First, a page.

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“Let me get this straight…” says, well, just about everyone when I answer the dreaded ‘where are you from?’ question.

Seems straightforward, right? No heavy lifting required, it’s not a trick question. Yet, for those whose sense of identity is a scramble thanks to an amalgamation of journeys your upbringing has taken you on, it becomes a little sweat-inducing.

“You’ve lived in Dubai your entire life…but you’re technically from the UK…even though you’ve never actually lived in the UK?” Indeed, I am.

I’ll tell white lies and change my story as I go, like many other third-culture kids. I think, ‘do I give you the simplified or the complex answer? What can you handle?’ Sometimes I’ll go for the quick response, an expression of fleeting convenience: “England.” Other times I’ll tell the whole story: “I moved to the UAE in 1993, however both my parents hail from the UK, but I empathetically call the Middle East home.”

Coined by American sociologist Ruth Useem in the 1950s, the term “third-culture kid” was given to individuals who have spent a significant portion of their formative years overseas and cannot denote where ‘home’ is. We relate to our shared ‘third-culture’ better than to our parents’ culture (the first) or that of our host country (the second).

I feel lucky to have grown up in Dubai, where being a global nomad was the norm. We share a beloved type of disorientation that home is everywhere and nowhere all at the same time.

The past three decades of my life here have been shaped by my peers from nations far and wide, whose customs, languages and beliefs, are globe-spanning and diverse. I attended an international school that practised globalism but also bequeathed Arabic culture on us through its curricula and teaching staff. I had weekly Arabic lessons from the age of four; we frequented the Pearl Museum and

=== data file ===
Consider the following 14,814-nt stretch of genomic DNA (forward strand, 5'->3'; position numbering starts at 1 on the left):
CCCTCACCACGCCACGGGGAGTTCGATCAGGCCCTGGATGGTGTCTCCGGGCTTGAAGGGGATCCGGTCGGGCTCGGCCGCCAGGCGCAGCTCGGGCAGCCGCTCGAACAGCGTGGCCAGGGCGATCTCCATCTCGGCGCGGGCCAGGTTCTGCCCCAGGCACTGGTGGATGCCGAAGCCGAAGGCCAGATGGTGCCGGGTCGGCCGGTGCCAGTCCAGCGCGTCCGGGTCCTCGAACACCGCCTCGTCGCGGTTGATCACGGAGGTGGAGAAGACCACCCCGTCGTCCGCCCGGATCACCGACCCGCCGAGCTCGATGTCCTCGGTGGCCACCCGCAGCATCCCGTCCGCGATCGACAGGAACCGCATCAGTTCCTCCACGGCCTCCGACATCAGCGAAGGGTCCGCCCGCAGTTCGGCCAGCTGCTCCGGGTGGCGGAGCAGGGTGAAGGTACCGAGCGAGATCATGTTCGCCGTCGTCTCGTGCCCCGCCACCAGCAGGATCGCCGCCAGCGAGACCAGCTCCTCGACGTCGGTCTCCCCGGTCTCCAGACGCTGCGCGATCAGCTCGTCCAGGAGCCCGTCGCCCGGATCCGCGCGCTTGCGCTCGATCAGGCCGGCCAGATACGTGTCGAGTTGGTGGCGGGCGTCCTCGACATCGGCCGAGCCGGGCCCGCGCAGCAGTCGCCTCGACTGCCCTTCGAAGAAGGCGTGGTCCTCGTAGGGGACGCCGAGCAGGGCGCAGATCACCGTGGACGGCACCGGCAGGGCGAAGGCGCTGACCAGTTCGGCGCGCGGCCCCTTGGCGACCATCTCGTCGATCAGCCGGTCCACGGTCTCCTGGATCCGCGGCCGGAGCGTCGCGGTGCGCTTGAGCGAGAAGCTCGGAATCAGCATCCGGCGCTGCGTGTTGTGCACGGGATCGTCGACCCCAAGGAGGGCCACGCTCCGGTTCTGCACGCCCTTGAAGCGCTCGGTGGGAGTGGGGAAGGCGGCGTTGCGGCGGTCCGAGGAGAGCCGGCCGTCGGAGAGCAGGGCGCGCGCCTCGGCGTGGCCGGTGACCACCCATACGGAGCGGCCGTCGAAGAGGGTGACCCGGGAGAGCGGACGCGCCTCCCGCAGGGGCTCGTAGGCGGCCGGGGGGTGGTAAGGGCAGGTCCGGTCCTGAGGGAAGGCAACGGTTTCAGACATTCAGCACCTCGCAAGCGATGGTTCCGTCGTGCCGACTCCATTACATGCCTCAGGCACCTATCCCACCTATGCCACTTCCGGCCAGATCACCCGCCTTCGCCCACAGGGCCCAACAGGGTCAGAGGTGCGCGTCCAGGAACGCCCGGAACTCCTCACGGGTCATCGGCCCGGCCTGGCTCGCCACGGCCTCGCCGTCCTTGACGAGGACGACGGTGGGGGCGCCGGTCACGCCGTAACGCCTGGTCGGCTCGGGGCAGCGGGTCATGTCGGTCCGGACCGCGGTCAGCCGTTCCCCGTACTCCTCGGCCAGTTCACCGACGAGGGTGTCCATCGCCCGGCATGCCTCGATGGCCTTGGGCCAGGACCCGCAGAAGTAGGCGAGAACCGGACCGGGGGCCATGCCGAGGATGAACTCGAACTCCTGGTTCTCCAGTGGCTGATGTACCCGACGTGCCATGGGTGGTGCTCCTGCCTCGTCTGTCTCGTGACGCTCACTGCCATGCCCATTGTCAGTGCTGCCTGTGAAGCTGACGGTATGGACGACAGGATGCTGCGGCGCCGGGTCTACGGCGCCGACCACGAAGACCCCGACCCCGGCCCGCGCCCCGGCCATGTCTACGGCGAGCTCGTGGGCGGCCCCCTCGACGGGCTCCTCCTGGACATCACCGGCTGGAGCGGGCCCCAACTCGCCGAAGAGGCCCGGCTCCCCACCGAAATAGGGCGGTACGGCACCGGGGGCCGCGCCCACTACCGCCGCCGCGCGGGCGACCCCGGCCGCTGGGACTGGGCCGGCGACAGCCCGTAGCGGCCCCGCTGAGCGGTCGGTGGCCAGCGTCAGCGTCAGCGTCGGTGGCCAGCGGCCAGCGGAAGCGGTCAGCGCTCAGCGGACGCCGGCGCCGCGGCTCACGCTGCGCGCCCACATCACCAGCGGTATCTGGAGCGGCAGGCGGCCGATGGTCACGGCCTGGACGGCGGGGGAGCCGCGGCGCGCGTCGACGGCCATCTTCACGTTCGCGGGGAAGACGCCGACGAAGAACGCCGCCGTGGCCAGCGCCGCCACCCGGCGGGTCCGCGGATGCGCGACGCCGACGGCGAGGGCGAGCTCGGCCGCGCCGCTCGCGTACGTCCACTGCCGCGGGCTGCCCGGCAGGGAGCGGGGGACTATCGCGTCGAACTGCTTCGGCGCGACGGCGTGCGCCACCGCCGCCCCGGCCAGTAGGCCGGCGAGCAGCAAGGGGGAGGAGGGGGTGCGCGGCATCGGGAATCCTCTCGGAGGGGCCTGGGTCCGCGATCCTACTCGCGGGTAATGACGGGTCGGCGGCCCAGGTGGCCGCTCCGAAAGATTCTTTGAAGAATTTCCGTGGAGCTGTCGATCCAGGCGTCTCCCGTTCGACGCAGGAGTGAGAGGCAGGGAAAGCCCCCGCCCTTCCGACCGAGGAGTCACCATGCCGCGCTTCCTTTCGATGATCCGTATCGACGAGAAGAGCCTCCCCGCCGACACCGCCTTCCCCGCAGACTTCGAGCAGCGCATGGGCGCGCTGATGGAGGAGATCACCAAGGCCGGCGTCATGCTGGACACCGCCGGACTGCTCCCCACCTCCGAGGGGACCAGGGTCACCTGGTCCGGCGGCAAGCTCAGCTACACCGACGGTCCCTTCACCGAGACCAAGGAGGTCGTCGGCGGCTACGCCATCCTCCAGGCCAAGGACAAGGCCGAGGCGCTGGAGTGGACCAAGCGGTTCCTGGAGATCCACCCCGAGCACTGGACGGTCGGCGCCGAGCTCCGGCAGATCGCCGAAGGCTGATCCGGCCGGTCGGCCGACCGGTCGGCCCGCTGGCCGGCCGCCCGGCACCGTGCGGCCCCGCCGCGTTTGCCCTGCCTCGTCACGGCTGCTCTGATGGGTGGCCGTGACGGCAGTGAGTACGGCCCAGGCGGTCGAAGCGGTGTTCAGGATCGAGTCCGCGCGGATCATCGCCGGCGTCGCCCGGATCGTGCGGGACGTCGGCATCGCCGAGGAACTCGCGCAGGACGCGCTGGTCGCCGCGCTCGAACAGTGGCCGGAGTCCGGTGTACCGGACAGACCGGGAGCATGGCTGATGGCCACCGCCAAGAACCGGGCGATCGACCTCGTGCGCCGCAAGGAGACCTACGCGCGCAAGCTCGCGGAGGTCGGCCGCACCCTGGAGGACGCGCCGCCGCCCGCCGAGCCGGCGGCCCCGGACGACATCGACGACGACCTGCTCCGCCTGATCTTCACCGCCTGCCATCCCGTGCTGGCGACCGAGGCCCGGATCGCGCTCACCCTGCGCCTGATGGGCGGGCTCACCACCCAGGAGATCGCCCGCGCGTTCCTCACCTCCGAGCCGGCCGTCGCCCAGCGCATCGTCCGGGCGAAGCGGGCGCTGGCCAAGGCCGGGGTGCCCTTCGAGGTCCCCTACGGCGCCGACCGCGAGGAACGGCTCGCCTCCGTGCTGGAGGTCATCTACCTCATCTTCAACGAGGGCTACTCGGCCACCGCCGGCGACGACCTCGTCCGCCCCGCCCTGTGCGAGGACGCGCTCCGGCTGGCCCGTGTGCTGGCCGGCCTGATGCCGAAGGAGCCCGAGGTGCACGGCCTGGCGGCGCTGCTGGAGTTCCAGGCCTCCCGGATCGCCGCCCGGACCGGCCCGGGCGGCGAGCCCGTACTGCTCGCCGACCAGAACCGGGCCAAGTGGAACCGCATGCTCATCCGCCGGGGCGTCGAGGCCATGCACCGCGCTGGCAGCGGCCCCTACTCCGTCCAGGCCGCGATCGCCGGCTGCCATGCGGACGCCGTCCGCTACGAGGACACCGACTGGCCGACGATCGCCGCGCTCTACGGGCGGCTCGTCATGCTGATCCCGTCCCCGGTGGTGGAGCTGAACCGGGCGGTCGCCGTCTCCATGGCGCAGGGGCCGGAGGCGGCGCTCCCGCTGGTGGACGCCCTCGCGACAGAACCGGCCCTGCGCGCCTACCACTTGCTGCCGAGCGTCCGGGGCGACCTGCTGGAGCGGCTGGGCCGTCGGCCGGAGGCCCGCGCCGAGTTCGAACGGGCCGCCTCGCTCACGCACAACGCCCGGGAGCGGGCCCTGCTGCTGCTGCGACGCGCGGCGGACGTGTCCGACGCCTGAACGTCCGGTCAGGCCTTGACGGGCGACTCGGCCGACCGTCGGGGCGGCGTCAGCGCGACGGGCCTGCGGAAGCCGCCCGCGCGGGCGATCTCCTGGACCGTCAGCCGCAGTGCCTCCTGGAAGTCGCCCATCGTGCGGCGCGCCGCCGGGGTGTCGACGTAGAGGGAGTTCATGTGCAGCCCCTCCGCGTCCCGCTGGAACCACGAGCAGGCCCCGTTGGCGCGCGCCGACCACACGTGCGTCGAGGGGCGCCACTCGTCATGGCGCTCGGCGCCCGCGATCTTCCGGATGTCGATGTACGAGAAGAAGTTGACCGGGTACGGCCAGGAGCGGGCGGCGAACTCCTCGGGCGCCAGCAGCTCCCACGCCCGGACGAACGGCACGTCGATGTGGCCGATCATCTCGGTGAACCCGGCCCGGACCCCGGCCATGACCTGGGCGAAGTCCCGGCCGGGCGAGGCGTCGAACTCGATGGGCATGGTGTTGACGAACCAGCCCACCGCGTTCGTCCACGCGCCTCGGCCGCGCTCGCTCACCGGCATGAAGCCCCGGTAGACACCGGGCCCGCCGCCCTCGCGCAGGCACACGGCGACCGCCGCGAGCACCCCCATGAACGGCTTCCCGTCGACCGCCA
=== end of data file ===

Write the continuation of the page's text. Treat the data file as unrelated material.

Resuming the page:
The Heritage Village for our history trips; and we celebrated Eids and National Days in favour of Easter or bank holidays. At home, though, my parents instilled our own British culture in me.

Yet as I’ve grown older and more removed from the UK, I question my identity more and more. I feel especially removed from my first culture roots, but also know that I may never be granted citizenship in the Middle East. It’s a cognitive dissonance and a complicated journey I rarely talk about, aware of the many privileges I’ve enjoyed during my life in Dubai.

My cross-cultural upbringing has been a sum of parts that have made a whole, and this issue unpacks many iterations of this experience through three powerful chapters: Beginning, Middle and End. The reason why we so desperately try to find the answer to ‘who are you?’ is because every human being has a need to belong.

We have to have some place that we know and are known – for every part of who we are – all the strokes and stripes. The self is not singular but a compounding of many identities – and the idea of ‘home’ operates with the same sense of plurality, too. The beauty of a global nomad, whether from birth or not, is that home really doesn’t have to be where the soil is, but where the soul is.

MILLI MIDWOOD
@MILLIMIDWOOD
MILLI.MIDWOOD@ITP.COM

 

This Editor’s Letter is published in the third edition of GRAZIA Middle East. Click here to discover more from THE JOURNEY. 

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